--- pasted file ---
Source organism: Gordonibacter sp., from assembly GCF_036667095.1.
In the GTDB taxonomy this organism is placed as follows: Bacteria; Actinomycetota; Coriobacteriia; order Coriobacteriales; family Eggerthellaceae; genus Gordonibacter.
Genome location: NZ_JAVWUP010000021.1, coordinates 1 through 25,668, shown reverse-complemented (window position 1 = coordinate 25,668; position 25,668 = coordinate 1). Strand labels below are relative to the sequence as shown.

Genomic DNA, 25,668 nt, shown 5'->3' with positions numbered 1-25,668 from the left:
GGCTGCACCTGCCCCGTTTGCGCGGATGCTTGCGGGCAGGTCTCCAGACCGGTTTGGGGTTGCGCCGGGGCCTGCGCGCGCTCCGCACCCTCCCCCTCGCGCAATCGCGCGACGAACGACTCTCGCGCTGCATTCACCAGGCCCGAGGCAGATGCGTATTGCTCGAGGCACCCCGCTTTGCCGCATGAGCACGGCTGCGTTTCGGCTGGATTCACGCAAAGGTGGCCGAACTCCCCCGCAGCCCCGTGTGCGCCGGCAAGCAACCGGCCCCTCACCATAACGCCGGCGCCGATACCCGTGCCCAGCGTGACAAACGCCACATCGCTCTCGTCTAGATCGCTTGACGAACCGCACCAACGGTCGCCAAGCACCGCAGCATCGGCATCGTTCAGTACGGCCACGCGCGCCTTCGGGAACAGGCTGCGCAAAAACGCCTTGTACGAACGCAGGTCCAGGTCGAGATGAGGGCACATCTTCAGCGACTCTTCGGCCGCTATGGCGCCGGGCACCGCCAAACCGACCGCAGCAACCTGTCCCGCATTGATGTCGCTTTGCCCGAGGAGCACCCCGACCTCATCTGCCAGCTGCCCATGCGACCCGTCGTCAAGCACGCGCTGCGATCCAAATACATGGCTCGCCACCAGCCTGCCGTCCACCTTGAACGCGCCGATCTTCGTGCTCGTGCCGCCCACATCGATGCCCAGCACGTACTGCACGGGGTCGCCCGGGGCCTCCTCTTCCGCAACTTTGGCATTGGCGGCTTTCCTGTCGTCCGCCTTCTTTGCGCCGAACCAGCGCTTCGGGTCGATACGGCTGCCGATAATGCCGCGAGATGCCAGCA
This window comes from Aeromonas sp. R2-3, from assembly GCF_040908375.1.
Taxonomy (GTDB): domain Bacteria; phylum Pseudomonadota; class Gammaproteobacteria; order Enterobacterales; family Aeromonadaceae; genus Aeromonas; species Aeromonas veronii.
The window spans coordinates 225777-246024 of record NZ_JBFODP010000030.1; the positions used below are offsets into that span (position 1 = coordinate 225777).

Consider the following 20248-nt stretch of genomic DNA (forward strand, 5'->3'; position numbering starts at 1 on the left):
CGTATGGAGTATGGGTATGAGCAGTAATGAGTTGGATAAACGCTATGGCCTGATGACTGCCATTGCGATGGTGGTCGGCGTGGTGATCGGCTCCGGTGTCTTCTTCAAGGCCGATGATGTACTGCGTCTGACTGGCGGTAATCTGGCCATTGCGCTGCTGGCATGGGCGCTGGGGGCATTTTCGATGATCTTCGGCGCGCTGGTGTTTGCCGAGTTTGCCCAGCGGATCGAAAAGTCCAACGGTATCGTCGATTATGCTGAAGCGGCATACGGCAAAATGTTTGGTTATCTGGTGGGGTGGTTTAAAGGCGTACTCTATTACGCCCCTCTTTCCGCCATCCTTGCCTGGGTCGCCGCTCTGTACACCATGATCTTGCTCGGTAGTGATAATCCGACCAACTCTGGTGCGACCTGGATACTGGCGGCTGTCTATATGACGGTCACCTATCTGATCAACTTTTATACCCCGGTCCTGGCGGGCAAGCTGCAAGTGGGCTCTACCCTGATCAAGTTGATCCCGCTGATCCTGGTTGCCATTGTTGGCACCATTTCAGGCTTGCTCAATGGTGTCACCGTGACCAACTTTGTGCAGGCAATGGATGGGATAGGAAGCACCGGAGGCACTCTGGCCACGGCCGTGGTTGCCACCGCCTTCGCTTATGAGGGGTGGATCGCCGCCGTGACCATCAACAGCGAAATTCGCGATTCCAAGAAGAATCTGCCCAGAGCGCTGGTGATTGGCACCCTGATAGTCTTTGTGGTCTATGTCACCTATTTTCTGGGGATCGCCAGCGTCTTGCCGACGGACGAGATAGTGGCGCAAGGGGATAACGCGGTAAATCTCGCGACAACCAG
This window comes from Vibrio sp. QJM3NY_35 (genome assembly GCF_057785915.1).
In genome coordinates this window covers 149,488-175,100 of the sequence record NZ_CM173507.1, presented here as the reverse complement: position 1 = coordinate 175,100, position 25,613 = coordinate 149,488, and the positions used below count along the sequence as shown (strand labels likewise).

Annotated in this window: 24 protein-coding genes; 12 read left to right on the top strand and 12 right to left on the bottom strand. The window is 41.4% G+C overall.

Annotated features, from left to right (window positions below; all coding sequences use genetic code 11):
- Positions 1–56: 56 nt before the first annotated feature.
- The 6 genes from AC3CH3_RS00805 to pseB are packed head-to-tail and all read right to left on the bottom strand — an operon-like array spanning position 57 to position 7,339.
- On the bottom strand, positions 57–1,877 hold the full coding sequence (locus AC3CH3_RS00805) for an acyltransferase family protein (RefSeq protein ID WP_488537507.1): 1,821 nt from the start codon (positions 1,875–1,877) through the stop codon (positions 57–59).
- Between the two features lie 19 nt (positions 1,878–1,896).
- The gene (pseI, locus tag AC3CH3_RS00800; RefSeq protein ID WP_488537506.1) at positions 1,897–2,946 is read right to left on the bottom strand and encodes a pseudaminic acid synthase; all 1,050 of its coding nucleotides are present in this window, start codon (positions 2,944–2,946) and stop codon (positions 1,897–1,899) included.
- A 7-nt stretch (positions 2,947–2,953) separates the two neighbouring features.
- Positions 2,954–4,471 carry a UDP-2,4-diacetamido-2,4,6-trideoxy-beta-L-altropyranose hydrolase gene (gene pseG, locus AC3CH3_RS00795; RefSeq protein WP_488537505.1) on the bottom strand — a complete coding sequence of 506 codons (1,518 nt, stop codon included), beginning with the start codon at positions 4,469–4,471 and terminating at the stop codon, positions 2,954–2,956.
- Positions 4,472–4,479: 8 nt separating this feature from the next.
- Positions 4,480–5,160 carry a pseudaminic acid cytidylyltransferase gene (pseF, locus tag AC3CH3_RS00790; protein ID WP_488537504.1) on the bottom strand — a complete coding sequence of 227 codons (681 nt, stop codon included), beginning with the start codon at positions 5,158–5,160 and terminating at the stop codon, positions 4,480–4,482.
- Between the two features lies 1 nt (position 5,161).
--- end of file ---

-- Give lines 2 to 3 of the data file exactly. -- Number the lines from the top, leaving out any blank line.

In the GTDB taxonomy this organism is placed as follows: Bacteria; Actinomycetota; Coriobacteriia; order Coriobacteriales; family Eggerthellaceae; genus Gordonibacter.
Genome location: NZ_JAVWUP010000021.1, coordinates 1 through 25,668, shown reverse-complemented (window position 1 = coordinate 25,668; position 25,668 = coordinate 1). Strand labels below are relative to the sequence as shown.